The powertrain is quiet even by the extra-quiet standards of the modern EV. Most battery cars have a gentle, high-pitched turbine whistle-cum-whine, which is detectable mostly at low speeds before road roar and wind noise drown it out.
But the e-Golf’s motor and high-voltage power inverter barely register any noise at all. Flex the accelerator a long way and the crunch and chirp of rubber slipping momentarily against asphalt as the car takes off from standing is the only audible sign of expended effort.
But this is also a powertrain with a bit of low-end muscle, which gives the car not only the sense of classy refinement that you hope for from a VW but also competitive performance and a strong impression of flexibility. The e-Golf proved 0.4sec quicker to 60mph than the Leaf that we road tested three years ago and, more tellingly, 0.3sec faster to 30mph than a current 148bhp Golf diesel.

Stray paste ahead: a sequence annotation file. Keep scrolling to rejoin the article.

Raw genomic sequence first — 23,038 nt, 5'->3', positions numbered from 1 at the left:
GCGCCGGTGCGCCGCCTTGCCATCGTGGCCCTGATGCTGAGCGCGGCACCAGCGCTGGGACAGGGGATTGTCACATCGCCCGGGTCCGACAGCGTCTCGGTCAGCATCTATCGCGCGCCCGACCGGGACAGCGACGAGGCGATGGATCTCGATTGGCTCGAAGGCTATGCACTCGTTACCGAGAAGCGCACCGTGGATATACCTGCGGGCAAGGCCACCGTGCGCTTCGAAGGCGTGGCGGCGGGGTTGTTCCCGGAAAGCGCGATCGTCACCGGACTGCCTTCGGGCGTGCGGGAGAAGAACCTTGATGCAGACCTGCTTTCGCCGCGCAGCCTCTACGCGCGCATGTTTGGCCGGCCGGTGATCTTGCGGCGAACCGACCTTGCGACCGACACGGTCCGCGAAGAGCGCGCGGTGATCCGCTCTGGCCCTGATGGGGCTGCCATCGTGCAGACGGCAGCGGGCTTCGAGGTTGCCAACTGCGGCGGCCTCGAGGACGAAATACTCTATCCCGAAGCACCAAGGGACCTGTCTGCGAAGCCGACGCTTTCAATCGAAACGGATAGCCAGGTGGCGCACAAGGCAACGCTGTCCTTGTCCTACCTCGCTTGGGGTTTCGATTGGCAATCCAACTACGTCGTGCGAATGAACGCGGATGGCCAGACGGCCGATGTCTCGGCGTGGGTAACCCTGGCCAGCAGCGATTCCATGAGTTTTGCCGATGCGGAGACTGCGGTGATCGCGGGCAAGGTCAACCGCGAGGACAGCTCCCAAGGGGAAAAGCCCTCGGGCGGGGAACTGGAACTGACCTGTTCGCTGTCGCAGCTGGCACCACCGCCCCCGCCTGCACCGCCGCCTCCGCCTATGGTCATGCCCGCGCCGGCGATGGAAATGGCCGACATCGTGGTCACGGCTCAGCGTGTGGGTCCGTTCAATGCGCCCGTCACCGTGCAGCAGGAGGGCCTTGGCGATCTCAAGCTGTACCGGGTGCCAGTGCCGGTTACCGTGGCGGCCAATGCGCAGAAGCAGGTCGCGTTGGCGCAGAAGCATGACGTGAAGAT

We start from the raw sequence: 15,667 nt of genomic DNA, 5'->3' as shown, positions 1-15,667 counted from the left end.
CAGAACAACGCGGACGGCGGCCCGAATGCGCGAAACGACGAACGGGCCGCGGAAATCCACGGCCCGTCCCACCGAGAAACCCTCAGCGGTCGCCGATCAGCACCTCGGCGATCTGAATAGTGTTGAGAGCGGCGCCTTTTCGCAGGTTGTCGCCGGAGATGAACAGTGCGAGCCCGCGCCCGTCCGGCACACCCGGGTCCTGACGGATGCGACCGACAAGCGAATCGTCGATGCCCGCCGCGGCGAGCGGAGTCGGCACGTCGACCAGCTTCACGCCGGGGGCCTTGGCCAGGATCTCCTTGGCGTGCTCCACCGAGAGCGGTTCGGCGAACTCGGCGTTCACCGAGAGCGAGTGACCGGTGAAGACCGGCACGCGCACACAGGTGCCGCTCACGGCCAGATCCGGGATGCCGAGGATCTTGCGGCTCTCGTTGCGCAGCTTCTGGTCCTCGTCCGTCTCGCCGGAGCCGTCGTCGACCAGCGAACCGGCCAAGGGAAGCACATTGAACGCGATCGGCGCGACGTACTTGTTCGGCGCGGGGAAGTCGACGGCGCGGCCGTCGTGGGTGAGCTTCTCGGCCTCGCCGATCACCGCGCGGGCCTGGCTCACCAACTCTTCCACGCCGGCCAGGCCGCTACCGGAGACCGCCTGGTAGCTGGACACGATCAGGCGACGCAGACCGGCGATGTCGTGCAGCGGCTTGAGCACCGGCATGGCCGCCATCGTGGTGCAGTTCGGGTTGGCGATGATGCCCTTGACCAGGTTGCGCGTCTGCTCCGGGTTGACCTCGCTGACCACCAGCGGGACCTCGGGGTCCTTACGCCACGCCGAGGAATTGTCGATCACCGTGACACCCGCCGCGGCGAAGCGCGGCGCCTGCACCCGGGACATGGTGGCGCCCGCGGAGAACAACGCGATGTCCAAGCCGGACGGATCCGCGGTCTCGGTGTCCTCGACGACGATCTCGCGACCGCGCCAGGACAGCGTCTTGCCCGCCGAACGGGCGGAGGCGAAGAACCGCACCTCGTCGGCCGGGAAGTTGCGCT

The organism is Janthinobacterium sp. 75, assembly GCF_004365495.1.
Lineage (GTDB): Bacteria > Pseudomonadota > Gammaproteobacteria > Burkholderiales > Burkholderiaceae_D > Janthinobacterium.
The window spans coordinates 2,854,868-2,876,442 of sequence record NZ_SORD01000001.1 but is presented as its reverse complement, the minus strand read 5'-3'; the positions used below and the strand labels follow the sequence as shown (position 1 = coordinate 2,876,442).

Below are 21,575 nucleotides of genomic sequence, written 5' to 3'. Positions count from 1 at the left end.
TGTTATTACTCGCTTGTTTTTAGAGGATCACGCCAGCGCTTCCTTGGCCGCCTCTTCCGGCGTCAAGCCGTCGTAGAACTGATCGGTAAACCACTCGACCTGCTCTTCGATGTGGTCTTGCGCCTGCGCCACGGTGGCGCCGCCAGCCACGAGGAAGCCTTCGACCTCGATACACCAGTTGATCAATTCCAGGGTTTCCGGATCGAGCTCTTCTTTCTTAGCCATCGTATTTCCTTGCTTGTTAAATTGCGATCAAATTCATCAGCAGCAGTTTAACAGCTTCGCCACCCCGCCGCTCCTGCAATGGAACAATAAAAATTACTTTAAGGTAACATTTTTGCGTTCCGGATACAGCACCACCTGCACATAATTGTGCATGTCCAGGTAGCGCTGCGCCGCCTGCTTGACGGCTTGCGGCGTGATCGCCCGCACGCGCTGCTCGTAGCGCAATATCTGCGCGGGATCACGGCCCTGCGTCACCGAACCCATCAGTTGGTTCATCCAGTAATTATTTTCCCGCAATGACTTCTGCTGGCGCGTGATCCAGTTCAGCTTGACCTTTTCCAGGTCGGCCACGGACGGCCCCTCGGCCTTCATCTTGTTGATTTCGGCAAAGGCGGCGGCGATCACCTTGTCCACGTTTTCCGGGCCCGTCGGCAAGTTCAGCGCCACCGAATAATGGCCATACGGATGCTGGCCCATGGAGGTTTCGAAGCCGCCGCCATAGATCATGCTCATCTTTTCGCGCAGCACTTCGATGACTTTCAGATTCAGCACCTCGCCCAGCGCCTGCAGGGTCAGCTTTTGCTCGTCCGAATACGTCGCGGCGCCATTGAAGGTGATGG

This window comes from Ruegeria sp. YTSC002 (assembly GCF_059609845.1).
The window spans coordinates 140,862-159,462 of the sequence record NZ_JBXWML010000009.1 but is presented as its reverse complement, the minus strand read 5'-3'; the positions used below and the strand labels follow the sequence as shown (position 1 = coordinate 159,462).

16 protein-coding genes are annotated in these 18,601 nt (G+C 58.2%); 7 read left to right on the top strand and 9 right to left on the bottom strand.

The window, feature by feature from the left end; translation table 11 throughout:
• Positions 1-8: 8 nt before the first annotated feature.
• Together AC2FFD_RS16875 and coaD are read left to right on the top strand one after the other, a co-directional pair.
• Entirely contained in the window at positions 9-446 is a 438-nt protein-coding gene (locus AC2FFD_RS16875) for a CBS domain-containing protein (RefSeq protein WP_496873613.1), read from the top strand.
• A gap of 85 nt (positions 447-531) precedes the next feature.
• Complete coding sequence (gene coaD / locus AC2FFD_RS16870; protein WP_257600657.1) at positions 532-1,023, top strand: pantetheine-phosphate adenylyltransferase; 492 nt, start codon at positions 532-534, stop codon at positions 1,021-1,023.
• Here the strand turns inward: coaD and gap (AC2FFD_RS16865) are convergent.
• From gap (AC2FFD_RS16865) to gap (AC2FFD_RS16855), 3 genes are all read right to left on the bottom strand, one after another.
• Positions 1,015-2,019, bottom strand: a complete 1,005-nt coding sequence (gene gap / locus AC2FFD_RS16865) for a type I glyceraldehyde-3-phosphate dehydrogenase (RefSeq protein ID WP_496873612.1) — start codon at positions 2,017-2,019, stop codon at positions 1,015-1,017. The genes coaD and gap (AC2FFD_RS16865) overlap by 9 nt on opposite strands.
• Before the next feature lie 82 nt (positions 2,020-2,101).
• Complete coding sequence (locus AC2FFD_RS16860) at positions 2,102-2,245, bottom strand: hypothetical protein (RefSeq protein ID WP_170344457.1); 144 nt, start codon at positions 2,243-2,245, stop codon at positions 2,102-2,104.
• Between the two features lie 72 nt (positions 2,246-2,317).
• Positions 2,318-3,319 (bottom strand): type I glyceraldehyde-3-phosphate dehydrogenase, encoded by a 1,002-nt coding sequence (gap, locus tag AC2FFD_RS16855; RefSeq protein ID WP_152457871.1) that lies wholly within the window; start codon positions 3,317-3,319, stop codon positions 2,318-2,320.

That neatly sums up how the car feels around town: very responsive and quite vigorous up to typical ring road speeds. An i3 has it licked on darting-into-gap potential, but every other ultra-low-emissions option could be quite easily shrugged off everywhere except on the motorway, where the e-Golf’s single-speed gearing means that overtaking performance is less effortless.